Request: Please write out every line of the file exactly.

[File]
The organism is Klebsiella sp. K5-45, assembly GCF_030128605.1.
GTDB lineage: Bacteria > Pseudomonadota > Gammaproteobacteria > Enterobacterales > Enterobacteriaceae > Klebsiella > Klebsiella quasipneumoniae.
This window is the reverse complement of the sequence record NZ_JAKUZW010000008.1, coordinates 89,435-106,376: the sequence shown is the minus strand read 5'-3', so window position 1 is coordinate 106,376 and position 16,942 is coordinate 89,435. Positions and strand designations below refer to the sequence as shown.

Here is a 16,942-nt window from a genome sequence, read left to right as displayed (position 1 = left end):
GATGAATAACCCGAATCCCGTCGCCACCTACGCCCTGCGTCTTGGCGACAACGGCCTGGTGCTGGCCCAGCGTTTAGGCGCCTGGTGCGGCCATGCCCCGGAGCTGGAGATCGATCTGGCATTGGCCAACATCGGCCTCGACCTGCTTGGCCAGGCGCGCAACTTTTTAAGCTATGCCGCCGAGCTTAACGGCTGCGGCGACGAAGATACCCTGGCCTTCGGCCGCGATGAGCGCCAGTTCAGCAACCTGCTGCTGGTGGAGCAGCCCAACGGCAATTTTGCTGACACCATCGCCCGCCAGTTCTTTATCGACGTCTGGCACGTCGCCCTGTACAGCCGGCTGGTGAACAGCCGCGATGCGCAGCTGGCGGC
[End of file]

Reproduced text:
The organism is Klebsiella sp. K5-45, assembly GCF_030128605.1.
GTDB lineage: Bacteria > Pseudomonadota > Gammaproteobacteria > Enterobacterales > Enterobacteriaceae > Klebsiella > Klebsiella quasipneumoniae.
This window is the reverse complement of the sequence record NZ_JAKUZW010000008.1, coordinates 89,435-106,376: the sequence shown is the minus strand read 5'-3', so window position 1 is coordinate 106,376 and position 16,942 is coordinate 89,435. Positions and strand designations below refer to the sequence as shown.

Here is a 16,942-nt window from a genome sequence, read left to right as displayed (position 1 = left end):
GATGAATAACCCGAATCCCGTCGCCACCTACGCCCTGCGTCTTGGCGACAACGGCCTGGTGCTGGCCCAGCGTTTAGGCGCCTGGTGCGGCCATGCCCCGGAGCTGGAGATCGATCTGGCATTGGCCAACATCGGCCTCGACCTGCTTGGCCAGGCGCGCAACTTTTTAAGCTATGCCGCCGAGCTTAACGGCTGCGGCGACGAAGATACCCTGGCCTTCGGCCGCGATGAGCGCCAGTTCAGCAACCTGCTGCTGGTGGAGCAGCCCAACGGCAATTTTGCTGACACCATCGCCCGCCAGTTCTTTATCGACGTCTGGCACGTCGCCCTGTACAGCCGGCTGGTGAACAGCCGCGATGCGCAGCTGGCGGC